Alameda Corridor Agency Authorizes Construction on Critical 10-Mile Trench


JANUARY 14, 1999

 

The public agency building the Alameda Corridor rail cargo expressway authorized Chief Executive Officer Jim Hankla on Thursday to issue the final notice to proceed with the Mid-Corridor Trench, clearing the way for construction on the project's biggest and most critical element.

Following a unanimous vote by the Alameda Corridor Transportation Authority (ACTA) Governing Board, Hankla said he would issue the notice Friday to Tutor-Saliba Corp., the contractor building the 10-mile-long, 33-foot-deep trench.

" This notice to proceed starts the clock running on the contractor's deadline to deliver a completed project," Hankla said. "The contract includes a number of provisions to ensure on-time and on-budget work, and we are quite confident that Tutor-Saliba will meet its obligation to finish the job by April 14, 2002."

ACTA, a joint powers authority between the cities and ports of Long Beach and Los Angeles, is building a 20-mile-long railroad freight expressway linking the ports to the transcontinental rail yards just east of downtown Los Angeles. The project will speed the shipment of cargo by consolidating rail lines and improve the flow of rail and vehicle traffic by eliminating more than 200 street-level railroad crossings.

The $712 million Mid-Corridor Design-Build Contract, awarded in October to a team led by Tutor-Saliba, calls for construction of a two-track trench along Alameda Street between State Route 91 in Compton to 25th Street in Los Angeles. Bridges will be constructed to carry street traffic over the trench at 29 crossings. The contractor also must provide job training for at least 1,000 local residents and assign at least 30 percent of all worker hours to local residents.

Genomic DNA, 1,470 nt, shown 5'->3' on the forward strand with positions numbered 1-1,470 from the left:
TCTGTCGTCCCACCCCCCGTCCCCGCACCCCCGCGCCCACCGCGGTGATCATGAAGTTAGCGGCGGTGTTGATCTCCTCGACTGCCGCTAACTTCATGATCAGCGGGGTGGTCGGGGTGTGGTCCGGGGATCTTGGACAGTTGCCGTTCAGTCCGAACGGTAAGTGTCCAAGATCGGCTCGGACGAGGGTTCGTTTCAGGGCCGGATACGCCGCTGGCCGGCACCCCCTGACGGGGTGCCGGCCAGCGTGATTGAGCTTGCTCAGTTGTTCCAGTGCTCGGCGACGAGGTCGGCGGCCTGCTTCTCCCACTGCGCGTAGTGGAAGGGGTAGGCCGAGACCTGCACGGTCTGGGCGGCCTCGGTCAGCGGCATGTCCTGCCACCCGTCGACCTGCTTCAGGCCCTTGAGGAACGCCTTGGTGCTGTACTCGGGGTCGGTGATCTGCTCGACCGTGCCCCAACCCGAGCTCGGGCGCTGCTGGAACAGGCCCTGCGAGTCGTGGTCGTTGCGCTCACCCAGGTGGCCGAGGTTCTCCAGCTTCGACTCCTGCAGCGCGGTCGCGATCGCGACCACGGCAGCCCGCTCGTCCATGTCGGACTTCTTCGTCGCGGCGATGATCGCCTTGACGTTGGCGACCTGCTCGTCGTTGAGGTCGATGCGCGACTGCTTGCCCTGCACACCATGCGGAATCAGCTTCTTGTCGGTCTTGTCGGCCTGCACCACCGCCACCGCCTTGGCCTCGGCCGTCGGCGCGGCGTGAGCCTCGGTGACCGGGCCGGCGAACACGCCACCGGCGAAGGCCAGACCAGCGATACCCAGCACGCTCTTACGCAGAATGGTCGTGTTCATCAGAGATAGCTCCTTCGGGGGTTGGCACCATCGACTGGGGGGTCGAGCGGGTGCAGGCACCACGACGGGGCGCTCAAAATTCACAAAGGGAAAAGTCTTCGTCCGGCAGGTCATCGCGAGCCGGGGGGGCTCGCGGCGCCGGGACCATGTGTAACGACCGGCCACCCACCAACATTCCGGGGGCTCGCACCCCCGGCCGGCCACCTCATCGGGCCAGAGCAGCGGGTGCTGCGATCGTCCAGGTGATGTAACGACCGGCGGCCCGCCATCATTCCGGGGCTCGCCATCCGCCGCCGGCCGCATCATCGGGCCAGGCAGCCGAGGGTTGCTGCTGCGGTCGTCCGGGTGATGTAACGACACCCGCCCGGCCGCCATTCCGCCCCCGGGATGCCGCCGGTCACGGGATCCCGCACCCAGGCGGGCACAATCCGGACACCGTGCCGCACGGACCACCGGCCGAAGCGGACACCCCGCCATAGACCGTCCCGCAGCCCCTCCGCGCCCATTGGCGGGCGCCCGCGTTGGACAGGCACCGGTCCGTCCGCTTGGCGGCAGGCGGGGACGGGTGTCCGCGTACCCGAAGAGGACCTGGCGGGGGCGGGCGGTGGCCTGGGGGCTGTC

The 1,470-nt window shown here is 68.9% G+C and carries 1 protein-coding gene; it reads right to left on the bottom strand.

ACTA issued an initial notice to proceed with limited non-construction work on Oct. 28. Actual construction of the trench is expected to begin in June.

" With the final notice to proceed this week and the sale of bonds next week to complete our funding package, the next step would be to begin full-scale construction work," said Los Angeles City Councilman Rudy Svorinich, Jr., Chairman of the ACTA Governing Board. "The Governing Board has worked a number of years to get to this point, and we are proud of this milestone."

More than 200 people -- including then Gov. Pete Wilson, U.S. Secretary of Transportation Rodney Slater and several members of Congress and the Legislature - attended a Dec. 10 event to commemorate the start of work on the Mid-Corridor Trench.

Tutor-Saliba, based in Sylmar, has extensive experience with large public works contracts. The Tutor-Saliba team submitted the proposal with the lowest ultimate cost for the Mid-Corridor contract.

The contract requires Tutor-Saliba to pay the first $10 million in any costs for unforeseen conditions. The contractor also must pay damages of between $125,000 and $200,000 for every day the project is late.


 

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